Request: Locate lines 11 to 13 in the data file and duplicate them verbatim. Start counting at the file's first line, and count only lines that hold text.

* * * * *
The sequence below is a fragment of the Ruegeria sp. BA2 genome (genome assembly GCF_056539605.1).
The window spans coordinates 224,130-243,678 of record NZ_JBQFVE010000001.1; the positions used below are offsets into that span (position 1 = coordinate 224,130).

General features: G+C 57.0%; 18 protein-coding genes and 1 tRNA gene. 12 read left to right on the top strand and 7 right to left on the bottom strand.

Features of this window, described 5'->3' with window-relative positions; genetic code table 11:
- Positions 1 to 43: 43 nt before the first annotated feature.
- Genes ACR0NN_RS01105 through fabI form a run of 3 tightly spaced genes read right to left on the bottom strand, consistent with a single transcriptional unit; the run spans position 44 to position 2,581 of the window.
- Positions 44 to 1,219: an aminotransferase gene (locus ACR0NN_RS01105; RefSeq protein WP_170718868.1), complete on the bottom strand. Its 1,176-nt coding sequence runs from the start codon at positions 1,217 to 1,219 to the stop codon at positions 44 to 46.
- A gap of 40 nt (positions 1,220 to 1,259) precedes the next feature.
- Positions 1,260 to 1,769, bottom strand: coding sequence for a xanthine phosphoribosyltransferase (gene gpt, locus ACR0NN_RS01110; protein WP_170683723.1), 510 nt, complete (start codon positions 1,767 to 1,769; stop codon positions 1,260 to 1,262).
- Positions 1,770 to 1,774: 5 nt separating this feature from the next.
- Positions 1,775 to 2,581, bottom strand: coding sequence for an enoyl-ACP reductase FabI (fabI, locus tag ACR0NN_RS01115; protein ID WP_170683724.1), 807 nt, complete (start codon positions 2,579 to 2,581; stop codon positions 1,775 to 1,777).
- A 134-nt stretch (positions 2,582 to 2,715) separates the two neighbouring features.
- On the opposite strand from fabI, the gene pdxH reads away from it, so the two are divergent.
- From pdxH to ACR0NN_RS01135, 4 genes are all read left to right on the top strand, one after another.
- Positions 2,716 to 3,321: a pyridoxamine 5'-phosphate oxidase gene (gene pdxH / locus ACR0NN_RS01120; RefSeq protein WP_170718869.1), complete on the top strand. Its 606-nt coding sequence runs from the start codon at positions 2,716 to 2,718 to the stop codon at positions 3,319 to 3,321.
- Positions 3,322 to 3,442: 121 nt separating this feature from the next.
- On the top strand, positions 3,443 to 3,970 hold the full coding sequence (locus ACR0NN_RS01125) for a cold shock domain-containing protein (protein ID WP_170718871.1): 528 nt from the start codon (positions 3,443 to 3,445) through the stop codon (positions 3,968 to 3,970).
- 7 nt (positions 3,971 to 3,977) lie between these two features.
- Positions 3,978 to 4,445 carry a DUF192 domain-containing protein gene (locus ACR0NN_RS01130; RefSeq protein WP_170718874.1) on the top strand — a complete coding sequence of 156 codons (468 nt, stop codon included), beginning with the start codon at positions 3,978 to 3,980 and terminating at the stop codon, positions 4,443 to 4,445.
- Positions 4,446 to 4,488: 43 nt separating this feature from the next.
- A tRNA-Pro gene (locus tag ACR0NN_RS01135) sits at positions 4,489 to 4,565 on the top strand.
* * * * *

- Positions 1,775 to 2,581, bottom strand: coding sequence for an enoyl-ACP reductase FabI (fabI, locus tag ACR0NN_RS01115; protein ID WP_170683724.1), 807 nt, complete (start codon positions 2,579 to 2,581; stop codon positions 1,775 to 1,777).
- A 134-nt stretch (positions 2,582 to 2,715) separates the two neighbouring features.
- On the opposite strand from fabI, the gene pdxH reads away from it, so the two are divergent.